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From the Trade Paperback edition.
Still, the author violates the prewar code among mystery writers that protected the reader, handling some of his more sympathetic characters with absent-minded brutality. Adequate Lovesey, then, but hardly destined to be a favorite.
Posted December 9, 2008
The Bloodhounds are a weird mystery fan group who meet in strange places like crypts to hold discussions. Just prior to tonight¿s meeting Milo finds a rare Penny Black stamp inside a John Dickson Carr novel; the stamp was recently stolen from the Postal Museum. Not long afterward, Milo is found dead in his locked riverboat and the stamp is missing....................... The killer sends riddles to the police and the media driving an already irate Bath Detective Superintendent Diamond up a wall while his staff interviews the other members of the Bloodhounds. Diamond soon comes up with a theory on how the killer escaped the locked riverboat puzzle, but that fails to get him any closer to identifying the culprit making him wonder if his hypothesis is sending him down the wrong path......................... Paying homage to John Dickson Carr, no one writing today does locked room mysteries as good as Peter Lovesey does. In his fourth Diamond police procedural (see THE LAST DETECTIVE, DIAMOND SOLITAIRE, and THE SUMMONS) is a terrific tale that grips readers as the cops question the obsessed Bloodhounds only to uncover all sorts of personal secrets, but no murder motive as none seems like a thief. Diamond remains cantankerous perhaps more so this time because the serial killer is laughing in public at his foibles. Besides the locked room, Mr. Lovesey pulls a brilliant sleight of the hand that will fool and satiate the audience............................... Harriet Klausner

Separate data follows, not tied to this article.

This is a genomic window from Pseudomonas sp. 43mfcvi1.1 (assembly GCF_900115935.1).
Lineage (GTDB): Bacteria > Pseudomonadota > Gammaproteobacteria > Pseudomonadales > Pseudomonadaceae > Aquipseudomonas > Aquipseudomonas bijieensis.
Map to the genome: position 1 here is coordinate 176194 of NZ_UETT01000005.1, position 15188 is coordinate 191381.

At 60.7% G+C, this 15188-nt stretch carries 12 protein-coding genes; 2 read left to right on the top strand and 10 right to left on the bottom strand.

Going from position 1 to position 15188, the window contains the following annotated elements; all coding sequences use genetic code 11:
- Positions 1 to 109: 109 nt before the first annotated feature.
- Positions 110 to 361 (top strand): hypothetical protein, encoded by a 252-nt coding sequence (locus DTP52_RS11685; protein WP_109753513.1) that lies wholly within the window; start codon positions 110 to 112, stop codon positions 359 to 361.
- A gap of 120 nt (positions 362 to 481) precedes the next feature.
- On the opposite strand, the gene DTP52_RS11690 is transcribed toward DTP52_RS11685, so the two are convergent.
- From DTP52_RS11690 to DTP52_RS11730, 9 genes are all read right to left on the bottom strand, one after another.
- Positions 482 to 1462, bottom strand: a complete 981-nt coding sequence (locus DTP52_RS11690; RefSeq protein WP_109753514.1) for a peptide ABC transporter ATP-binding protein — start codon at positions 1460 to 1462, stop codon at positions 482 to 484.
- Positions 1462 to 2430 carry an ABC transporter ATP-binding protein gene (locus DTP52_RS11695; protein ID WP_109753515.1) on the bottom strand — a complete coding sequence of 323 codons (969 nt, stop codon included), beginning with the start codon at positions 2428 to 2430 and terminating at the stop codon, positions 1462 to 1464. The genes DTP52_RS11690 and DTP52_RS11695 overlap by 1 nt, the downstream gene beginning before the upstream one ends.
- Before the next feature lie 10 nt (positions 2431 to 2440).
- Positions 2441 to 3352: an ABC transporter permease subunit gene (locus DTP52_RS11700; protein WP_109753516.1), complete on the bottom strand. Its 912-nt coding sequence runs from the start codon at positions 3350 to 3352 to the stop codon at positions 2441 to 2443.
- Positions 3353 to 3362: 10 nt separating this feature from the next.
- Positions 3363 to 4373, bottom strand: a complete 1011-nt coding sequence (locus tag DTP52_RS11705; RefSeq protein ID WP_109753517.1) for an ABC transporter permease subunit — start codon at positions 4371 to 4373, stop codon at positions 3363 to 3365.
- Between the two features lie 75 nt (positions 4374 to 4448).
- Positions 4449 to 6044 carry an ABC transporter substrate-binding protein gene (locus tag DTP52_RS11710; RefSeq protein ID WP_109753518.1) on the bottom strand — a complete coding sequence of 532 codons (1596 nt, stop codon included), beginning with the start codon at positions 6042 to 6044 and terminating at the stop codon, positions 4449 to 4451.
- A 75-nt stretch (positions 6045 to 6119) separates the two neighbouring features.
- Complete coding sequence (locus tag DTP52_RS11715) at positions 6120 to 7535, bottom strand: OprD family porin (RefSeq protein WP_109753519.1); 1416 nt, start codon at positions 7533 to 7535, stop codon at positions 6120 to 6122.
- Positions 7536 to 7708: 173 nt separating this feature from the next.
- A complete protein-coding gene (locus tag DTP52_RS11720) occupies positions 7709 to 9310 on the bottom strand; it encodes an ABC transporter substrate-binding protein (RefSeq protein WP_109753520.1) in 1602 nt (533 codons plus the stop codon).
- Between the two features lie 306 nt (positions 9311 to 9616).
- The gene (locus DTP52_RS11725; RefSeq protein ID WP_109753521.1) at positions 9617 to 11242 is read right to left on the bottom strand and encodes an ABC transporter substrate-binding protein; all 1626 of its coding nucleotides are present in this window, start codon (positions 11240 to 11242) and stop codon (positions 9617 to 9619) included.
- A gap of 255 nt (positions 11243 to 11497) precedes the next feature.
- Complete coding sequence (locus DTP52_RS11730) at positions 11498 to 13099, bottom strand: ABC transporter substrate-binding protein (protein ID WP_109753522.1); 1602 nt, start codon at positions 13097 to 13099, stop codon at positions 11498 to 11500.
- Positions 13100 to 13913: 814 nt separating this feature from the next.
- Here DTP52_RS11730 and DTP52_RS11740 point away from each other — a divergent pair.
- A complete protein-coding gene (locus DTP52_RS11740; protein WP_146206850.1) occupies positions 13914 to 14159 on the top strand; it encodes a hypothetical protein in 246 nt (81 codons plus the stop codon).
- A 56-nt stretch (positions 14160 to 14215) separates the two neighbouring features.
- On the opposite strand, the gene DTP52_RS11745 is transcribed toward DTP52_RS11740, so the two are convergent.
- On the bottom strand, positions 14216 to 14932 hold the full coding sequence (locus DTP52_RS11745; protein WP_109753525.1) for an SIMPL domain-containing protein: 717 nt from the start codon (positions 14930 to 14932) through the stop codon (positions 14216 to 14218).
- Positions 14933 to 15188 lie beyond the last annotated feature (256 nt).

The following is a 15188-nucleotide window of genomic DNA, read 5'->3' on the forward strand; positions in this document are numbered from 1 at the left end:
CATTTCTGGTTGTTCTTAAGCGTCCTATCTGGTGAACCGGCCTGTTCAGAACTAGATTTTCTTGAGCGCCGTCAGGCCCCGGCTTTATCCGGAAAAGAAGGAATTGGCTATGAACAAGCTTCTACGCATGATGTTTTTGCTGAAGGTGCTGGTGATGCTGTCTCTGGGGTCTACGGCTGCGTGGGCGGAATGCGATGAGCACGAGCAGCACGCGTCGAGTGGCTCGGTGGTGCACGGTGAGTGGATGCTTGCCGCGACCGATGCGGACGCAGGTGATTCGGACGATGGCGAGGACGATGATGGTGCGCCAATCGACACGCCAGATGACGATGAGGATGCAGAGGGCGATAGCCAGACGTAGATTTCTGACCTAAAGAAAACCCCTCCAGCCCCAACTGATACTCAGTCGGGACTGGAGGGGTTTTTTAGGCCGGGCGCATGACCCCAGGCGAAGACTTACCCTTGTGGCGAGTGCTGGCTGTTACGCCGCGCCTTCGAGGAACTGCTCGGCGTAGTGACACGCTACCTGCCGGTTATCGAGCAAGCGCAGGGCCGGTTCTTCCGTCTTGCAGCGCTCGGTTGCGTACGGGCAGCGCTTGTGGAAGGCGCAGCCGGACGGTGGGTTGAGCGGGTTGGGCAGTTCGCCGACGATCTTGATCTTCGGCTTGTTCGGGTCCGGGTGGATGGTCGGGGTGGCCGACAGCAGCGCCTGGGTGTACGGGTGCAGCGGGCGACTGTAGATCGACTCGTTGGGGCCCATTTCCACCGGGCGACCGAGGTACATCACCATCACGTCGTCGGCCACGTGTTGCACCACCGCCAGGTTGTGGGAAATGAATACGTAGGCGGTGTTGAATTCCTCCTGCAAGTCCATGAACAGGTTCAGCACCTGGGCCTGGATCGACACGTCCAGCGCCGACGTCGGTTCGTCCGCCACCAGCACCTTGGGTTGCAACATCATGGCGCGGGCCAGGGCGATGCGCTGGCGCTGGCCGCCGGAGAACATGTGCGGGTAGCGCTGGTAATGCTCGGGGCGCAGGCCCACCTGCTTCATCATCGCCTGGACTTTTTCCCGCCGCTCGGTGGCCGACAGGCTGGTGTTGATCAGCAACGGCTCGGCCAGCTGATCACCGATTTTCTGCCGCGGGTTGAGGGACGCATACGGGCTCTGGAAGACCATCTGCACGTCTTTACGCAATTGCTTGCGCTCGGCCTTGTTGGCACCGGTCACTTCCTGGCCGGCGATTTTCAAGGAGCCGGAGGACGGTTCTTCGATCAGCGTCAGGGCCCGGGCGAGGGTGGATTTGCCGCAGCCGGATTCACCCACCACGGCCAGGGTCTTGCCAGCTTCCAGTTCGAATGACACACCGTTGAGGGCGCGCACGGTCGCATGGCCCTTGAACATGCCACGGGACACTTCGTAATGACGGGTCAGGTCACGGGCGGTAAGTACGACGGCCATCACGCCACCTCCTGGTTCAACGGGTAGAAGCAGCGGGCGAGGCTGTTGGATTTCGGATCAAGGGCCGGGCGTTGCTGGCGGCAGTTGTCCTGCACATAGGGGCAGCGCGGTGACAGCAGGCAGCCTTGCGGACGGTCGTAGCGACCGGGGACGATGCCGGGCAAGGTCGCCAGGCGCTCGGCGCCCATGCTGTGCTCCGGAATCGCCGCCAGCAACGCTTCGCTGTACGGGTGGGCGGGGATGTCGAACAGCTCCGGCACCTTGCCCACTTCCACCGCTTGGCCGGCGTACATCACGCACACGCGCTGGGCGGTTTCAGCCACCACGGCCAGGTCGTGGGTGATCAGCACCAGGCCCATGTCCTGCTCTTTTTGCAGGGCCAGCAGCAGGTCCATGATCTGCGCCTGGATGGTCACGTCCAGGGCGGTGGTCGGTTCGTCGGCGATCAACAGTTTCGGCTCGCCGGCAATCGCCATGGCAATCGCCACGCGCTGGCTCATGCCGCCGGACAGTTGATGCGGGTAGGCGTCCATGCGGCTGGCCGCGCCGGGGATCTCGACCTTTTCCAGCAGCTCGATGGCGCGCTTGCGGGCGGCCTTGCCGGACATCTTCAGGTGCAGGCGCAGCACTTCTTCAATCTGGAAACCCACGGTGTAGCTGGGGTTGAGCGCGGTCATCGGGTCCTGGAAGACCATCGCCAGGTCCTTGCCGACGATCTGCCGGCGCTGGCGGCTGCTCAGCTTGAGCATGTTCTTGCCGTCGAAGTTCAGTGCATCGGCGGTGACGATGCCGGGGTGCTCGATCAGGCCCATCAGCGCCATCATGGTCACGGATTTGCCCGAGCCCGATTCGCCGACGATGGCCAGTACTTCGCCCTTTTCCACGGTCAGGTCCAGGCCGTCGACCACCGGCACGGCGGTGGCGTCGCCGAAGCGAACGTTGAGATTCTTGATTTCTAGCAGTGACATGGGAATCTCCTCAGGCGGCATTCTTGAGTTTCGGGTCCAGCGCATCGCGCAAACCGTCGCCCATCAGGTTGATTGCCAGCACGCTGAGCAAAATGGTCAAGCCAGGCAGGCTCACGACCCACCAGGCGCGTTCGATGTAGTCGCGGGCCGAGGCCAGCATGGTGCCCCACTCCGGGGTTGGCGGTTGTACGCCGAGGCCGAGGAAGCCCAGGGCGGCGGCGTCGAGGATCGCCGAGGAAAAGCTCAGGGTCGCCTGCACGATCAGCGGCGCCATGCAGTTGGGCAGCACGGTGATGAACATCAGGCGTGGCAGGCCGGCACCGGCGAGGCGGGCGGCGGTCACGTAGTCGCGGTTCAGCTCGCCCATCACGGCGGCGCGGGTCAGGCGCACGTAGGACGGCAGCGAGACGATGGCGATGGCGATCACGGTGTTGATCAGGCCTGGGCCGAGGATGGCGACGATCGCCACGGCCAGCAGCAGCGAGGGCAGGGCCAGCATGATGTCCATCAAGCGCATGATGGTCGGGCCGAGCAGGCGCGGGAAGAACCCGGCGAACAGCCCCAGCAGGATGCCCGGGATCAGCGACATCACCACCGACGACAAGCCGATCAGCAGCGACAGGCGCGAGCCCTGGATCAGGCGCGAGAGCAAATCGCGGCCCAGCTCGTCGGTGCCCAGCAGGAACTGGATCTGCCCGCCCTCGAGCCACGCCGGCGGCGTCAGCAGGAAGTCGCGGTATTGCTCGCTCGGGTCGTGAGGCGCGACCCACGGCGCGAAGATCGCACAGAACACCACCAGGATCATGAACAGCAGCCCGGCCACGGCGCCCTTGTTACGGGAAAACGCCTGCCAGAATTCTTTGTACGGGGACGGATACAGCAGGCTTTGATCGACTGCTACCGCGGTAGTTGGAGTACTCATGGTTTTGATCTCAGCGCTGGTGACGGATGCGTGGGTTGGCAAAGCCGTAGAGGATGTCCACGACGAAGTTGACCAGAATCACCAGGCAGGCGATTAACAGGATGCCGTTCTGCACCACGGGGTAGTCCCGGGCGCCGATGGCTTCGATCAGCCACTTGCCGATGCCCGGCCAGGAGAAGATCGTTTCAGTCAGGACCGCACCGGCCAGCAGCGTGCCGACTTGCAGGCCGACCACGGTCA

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Posted January 23, 2010
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